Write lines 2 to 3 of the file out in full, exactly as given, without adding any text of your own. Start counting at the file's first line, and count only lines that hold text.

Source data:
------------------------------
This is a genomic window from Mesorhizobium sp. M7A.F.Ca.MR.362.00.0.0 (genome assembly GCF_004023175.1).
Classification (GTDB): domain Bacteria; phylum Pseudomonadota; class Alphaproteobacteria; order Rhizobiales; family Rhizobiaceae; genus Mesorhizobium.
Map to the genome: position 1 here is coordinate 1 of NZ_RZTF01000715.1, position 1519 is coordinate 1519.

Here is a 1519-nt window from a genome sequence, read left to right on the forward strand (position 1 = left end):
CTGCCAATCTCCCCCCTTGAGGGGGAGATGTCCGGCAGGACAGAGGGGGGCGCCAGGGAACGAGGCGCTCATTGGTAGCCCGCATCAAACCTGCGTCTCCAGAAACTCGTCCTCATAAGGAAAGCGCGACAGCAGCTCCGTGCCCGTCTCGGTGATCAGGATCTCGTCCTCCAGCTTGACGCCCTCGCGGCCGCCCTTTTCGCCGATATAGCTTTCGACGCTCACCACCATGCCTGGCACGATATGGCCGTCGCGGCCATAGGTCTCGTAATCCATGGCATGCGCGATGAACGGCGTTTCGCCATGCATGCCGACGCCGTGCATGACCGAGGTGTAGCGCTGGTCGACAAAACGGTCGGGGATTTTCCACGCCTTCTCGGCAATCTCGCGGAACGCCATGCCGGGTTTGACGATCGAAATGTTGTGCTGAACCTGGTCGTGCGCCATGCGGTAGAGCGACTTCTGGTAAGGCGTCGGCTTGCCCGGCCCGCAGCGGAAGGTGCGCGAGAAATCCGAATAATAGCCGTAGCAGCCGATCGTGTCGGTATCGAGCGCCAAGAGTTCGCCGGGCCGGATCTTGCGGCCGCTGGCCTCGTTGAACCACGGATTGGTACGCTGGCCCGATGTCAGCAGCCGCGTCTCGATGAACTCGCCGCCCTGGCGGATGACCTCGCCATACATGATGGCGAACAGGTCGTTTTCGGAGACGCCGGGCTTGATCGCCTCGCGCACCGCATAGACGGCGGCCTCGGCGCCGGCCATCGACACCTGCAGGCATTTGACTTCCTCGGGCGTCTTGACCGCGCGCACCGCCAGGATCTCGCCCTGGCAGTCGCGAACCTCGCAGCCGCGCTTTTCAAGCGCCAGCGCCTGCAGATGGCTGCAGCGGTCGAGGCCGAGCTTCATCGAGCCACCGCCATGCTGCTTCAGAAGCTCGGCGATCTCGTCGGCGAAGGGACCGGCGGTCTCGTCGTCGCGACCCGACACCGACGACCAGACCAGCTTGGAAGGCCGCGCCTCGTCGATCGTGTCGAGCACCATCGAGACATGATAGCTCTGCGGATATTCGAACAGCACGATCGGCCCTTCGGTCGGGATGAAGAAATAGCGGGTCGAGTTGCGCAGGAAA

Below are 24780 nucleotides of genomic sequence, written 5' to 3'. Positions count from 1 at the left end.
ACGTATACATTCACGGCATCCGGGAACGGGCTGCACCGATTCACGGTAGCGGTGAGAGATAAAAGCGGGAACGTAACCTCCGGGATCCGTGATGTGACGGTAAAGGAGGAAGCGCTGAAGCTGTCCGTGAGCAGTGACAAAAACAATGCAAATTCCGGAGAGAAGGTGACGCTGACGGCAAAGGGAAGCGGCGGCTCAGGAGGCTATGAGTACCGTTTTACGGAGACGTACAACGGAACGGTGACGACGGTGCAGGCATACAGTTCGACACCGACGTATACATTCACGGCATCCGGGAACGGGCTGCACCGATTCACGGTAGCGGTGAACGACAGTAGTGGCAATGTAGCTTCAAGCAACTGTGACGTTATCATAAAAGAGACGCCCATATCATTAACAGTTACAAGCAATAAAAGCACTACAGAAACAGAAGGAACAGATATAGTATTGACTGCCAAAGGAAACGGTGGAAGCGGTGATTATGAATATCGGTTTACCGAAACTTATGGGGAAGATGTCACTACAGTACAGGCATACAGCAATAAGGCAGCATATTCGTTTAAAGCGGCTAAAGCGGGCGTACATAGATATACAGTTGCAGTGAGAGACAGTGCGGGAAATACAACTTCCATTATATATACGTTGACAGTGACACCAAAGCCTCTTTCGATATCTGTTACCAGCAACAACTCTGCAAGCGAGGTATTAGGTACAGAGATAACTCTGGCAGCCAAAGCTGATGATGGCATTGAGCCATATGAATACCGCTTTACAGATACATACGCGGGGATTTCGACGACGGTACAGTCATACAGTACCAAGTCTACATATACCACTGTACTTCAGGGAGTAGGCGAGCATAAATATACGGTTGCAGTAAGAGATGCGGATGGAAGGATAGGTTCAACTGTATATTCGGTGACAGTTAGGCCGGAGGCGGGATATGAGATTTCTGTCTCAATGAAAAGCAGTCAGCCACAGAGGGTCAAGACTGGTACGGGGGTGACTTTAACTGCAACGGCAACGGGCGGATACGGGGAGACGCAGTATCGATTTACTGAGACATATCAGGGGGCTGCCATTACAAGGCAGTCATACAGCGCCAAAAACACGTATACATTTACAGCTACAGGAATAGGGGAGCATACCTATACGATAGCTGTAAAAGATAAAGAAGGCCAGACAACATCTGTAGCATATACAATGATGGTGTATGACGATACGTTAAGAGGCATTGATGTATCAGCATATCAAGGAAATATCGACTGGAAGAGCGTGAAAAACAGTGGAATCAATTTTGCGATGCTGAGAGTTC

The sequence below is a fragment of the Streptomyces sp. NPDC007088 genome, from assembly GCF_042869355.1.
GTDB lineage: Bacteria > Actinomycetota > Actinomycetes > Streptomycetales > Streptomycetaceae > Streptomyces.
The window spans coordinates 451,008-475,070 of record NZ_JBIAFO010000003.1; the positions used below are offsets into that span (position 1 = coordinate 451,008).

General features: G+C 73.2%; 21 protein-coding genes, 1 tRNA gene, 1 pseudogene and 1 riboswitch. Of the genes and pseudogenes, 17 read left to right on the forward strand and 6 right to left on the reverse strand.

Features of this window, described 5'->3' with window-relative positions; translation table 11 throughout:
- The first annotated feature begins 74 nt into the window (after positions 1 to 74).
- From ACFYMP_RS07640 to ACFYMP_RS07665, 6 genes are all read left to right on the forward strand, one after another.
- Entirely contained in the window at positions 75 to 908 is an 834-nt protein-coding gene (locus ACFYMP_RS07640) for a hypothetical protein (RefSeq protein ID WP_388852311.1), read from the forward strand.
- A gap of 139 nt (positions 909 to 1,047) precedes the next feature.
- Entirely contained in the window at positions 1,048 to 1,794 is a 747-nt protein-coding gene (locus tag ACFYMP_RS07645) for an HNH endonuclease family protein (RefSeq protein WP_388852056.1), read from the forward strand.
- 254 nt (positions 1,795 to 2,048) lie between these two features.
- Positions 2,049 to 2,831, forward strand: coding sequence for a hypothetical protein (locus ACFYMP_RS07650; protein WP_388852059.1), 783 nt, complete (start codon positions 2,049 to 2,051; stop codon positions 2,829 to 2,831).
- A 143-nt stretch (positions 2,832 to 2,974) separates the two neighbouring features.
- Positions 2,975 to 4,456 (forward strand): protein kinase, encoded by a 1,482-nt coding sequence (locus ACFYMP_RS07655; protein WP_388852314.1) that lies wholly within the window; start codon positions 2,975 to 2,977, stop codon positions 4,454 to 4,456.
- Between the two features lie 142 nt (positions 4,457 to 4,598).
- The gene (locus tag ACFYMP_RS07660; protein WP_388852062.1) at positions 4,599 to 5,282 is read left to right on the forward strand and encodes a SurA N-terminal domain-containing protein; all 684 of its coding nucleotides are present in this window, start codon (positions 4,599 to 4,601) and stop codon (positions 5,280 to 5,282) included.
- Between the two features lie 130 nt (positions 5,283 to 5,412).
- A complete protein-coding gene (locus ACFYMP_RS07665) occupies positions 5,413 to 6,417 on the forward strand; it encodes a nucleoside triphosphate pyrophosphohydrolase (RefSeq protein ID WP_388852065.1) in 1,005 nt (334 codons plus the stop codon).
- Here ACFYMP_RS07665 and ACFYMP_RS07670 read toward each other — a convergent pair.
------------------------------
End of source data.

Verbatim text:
Classification (GTDB): domain Bacteria; phylum Pseudomonadota; class Alphaproteobacteria; order Rhizobiales; family Rhizobiaceae; genus Mesorhizobium.
Map to the genome: position 1 here is coordinate 1 of NZ_RZTF01000715.1, position 1519 is coordinate 1519.